Aro Valley, Wellington

4 hours ago

Wellington's Central Library set to avoid demolition, but still years away from reopening

The Team Reporter from Dominion Post

Wellington's Central Library looks set to avoid demolition, but ratepayers could ultimately pay $200 million for the privilege of keeping it.

On Wednesday, Wellington City Council voted 14-1 in favour of a motion indicating their preference was to strengthen and upgrade the earthquake-prone … View more
Wellington's Central Library looks set to avoid demolition, but ratepayers could ultimately pay $200 million for the privilege of keeping it.

On Wednesday, Wellington City Council voted 14-1 in favour of a motion indicating their preference was to strengthen and upgrade the earthquake-prone building, rather than demolish and rebuild.

To read more, click here.

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6 days ago

Show neighbours your photography snaps of Wellington!

The Team from Neighbourly.co.nz

Kia ora Wellington, it's time to dust off that old camera, get out and about and show the rest of your neighbours your favourite, treasured spots in your region. It could be an awesome view, the shy wildlife or even the old buildings that are wanting their stories to be told.

Go ahead, get … View more
Kia ora Wellington, it's time to dust off that old camera, get out and about and show the rest of your neighbours your favourite, treasured spots in your region. It could be an awesome view, the shy wildlife or even the old buildings that are wanting their stories to be told.

Go ahead, get snapping and illustrate what's beyond your backyard.

Post your photographs in the comments below ⬇

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14 days ago

Rimu Dining Table - large !!!

Noel from Karori

I’ve got a very large recycled Rimu dining room table - it’s 2m long (3m with the extensions in place).
I’m moving to Christchurch and can’t take it with me.
It comes with 8 free chairs (pretty shabby & need recovering really).

NOTE: I need this gone on Saturday 30th May (Queens … View more
I’ve got a very large recycled Rimu dining room table - it’s 2m long (3m with the extensions in place).
I’m moving to Christchurch and can’t take it with me.
It comes with 8 free chairs (pretty shabby & need recovering really).

NOTE: I need this gone on Saturday 30th May (Queens Birthday weekend) & I cannot deliver - you would need to pick it up & it it very heavy !!
Complete dimensions are: 220cm long (extra 2 x 50cm extensions) 110cm wife, 78cm high.

Make me an offer & get yourself a bargain !!!

1 day ago

Make your garden a place of beauty and delight!

Manager from Ingrid Gotlieb Landscape Design + Consultancy

The Garden Consultation service I offer provides simple instructions to get your garden sorted with the right plants for you and the garden site. A garden can be a pleasure to work in!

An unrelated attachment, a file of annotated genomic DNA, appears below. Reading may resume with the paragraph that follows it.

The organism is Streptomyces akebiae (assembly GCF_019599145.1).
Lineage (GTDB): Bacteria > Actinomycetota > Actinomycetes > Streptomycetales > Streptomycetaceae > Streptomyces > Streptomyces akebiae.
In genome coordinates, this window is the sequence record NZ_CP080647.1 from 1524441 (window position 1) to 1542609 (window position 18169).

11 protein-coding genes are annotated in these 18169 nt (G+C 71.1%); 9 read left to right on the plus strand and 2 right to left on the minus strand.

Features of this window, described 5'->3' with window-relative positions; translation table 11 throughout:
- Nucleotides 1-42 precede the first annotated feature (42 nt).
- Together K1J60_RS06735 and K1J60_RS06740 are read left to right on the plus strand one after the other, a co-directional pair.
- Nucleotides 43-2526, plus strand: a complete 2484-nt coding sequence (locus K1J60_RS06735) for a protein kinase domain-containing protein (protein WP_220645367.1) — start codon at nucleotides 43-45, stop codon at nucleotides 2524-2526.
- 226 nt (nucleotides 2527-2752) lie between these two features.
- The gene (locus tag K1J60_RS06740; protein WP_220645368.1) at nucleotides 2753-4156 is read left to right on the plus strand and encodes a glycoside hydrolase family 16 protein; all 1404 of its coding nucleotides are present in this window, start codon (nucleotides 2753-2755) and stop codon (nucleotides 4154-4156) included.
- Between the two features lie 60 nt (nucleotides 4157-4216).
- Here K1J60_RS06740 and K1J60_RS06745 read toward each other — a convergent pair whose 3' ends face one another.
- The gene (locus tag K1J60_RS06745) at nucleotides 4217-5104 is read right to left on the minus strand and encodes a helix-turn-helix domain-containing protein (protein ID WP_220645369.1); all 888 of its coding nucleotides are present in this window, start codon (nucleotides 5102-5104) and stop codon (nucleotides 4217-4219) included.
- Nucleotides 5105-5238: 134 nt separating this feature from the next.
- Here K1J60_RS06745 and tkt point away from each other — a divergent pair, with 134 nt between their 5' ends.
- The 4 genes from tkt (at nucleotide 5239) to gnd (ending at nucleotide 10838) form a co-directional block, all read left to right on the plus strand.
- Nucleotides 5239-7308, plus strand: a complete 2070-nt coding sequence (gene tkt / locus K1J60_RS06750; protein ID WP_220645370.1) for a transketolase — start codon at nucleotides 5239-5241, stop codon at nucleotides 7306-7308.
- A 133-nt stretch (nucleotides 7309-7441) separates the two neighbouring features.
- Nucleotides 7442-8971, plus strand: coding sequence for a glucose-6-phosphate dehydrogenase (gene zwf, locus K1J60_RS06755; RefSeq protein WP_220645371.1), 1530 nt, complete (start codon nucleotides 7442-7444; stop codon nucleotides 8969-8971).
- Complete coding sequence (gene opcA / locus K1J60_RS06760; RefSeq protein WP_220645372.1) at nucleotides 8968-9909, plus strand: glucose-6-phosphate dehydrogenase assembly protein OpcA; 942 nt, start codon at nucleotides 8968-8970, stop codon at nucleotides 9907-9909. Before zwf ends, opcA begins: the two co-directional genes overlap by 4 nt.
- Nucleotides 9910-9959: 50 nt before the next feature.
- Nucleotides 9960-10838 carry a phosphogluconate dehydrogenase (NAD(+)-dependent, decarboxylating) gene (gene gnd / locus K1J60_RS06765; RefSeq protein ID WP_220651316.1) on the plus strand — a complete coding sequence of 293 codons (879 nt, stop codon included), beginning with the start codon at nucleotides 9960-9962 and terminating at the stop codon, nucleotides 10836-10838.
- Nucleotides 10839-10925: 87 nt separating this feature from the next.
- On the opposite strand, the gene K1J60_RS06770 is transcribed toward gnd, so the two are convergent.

There are three basic regular tasks to do. Gardening doesn't need to be complicated! 1. Feed the soil. 2. … View more
The Garden Consultation service I offer provides simple instructions to get your garden sorted with the right plants for you and the garden site. A garden can be a pleasure to work in!
There are three basic regular tasks to do. Gardening doesn't need to be complicated! 1. Feed the soil. 2. Tidy the garden at the end of each season. 3. Mulch before summer (75mm deep). Please contact me if you would like a Garden Consultation (fee: $390).
Contact: 021 0424846 e: ingridgotlieb@gmail.com w: igotlieb.wixsite.com/landscapedesign

17 hours ago

Can you help - Volunteers Needed

The Team from St Vincent de Paul - Wellington

We always need volunteers to assist in our Op Shops (we have 9 over the Wellington Area: Newtown, Miramar, Island Bay, Karori, Aro Valley, Khandallah and Johnsonville, Kilbirnie, Kelburn). So please call us, or drop by an op shop closest to you and start volunteering today. We also need volunteers … View moreWe always need volunteers to assist in our Op Shops (we have 9 over the Wellington Area: Newtown, Miramar, Island Bay, Karori, Aro Valley, Khandallah and Johnsonville, Kilbirnie, Kelburn). So please call us, or drop by an op shop closest to you and start volunteering today. We also need volunteers for our food bank, donations sorting room and van driver assistants.
Want to be a part of a great team making a real difference in your community? Phone (04) 389-7111 or email volunteer@vinnieswgtn.org.nz

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1 day ago

TIPS FOR MAINTAINING YOUR CLEAN CURTAINS

Robert Anderson from Curtain Clean Wellington

Before re-hanging your clean curtains, we recommend you thoroughly wash the inside of your windows and frames with warm soapy water with a small amount of bleach in to get rid of any mould spores that are present, taking care not to splash on your carpet or other soft furnishings.


Mould grows … View more
Before re-hanging your clean curtains, we recommend you thoroughly wash the inside of your windows and frames with warm soapy water with a small amount of bleach in to get rid of any mould spores that are present, taking care not to splash on your carpet or other soft furnishings.


Mould grows as a result of sun, moisture and dust or dirt so any attempts to minimize these environmental conditions will help.


- Removing the moisture from your windows each morning.
- Curtains can be vacuumed using the round brush attachment to remove dust